Hackers who compromised gigabytes of data at JPMorgan Chase & Co. earlier this year also attempted without success to breach the computer networks of other financial institutions, a report said Monday, citing people with knowledge of the investigation. The hack at JPMorgan Chase was first disclosed in August.

Last month, several financial institutions were asked by federal officials to check for indications of a cyberattack that resulted in the breach of personal information of millions of JPMorgan customers, the Wall Street Journal reported, adding that many financial institutions said that they had seen traffic to their networks from suspect IP addresses, but did not believe their systems had been hacked.

While it is still unknown which financial institutions were targeted by the hackers, there are also disagreements about the extent of the hackers’ access to the U.S. financial sector, the Journal reported, citing federal officials.

“It is like the equivalent of a robber walking around your house and looking for an open window and they walk away,” Bill Nelson, CEO of the Financial Services Information Sharing and Analysis Center, told the Journal.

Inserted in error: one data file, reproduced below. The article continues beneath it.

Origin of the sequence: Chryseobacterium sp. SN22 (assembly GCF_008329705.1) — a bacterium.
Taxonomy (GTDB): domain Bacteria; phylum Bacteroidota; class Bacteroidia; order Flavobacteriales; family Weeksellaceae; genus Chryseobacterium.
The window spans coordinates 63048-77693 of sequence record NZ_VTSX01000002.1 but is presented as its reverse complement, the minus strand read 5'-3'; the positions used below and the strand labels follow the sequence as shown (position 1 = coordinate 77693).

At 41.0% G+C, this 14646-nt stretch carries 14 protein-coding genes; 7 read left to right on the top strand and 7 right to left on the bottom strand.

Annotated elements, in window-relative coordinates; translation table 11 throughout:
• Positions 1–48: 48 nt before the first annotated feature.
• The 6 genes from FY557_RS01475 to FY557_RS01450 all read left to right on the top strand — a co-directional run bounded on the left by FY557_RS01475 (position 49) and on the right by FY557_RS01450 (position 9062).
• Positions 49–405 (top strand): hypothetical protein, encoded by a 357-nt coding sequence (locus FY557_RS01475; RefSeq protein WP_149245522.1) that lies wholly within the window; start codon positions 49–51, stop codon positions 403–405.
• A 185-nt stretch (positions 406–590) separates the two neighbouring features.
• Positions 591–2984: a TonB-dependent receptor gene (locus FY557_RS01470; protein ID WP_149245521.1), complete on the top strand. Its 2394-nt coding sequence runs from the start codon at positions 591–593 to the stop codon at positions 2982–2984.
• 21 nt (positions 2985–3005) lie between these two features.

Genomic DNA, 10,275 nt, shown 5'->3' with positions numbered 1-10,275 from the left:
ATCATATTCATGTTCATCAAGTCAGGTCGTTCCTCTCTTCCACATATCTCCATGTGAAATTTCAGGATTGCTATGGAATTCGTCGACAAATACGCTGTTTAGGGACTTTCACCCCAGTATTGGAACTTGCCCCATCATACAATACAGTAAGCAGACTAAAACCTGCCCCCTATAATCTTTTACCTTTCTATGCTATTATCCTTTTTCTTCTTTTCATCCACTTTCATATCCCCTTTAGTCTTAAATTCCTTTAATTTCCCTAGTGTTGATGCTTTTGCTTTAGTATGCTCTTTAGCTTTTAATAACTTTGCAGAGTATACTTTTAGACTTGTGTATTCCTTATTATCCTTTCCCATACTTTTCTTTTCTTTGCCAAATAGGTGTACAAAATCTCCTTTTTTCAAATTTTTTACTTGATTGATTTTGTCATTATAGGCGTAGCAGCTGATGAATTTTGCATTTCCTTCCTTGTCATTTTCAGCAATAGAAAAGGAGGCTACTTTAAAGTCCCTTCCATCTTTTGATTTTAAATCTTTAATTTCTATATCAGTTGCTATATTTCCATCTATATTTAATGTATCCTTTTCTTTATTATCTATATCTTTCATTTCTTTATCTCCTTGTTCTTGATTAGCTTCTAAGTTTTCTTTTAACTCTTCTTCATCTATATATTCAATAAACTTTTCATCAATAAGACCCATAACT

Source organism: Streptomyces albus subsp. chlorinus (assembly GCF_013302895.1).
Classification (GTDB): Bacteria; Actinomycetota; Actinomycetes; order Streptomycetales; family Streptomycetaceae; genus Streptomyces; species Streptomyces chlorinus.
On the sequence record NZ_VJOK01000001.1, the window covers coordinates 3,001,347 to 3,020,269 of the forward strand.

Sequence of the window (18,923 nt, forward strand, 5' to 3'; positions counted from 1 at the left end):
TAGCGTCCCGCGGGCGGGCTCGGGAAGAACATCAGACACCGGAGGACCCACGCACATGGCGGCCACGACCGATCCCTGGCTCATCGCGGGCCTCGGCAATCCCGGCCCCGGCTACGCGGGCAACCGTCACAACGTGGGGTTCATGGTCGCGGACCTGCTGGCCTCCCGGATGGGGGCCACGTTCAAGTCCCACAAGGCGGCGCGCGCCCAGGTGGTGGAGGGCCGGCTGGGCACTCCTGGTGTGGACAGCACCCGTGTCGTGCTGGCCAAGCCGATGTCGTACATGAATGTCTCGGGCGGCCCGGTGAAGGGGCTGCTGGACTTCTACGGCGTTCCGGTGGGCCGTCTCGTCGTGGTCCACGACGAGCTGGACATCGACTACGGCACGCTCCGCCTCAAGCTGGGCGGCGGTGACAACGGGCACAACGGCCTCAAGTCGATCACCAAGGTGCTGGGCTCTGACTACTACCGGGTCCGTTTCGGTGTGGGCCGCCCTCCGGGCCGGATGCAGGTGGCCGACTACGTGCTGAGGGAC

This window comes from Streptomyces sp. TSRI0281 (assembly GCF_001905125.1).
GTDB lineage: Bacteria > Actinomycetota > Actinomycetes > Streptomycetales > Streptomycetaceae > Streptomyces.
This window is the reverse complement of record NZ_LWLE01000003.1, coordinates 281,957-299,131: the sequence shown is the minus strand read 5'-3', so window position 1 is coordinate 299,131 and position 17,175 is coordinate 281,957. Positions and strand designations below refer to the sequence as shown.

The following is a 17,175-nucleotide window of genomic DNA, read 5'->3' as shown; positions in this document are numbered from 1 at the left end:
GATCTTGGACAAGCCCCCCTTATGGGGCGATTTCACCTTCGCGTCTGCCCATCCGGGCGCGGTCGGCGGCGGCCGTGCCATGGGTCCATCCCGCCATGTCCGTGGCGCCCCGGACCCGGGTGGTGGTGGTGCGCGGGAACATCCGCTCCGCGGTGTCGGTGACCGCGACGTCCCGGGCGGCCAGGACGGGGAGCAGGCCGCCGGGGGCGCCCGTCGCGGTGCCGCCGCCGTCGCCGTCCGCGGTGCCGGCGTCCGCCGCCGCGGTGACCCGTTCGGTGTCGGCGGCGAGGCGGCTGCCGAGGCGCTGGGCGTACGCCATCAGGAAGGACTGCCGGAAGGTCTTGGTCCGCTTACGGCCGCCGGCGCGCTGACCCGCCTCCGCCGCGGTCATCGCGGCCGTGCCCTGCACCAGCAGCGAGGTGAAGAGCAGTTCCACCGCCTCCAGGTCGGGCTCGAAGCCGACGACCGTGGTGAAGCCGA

The hack at JPMorgan Chase affected about 76 million households worldwide, the bank said last week while disclosing details of the information theft, which included names, phone numbers and email addresses of customers. The bank also said that the hackers could not gather details such as account numbers, passwords, Social Security numbers and dates of birth.

Last month, Keith Alexander, former director of the National Security Agency, or NSA, said that the hack could have been backed by a rival nation's government and should serve as a warning to other U.S. financial institutions.

“How would you shake the United States back? Attack a bank in cyberspace,” Alexander told Bloomberg, in an interview, adding that the hackers had sent a message: "‘You’re vulnerable.’”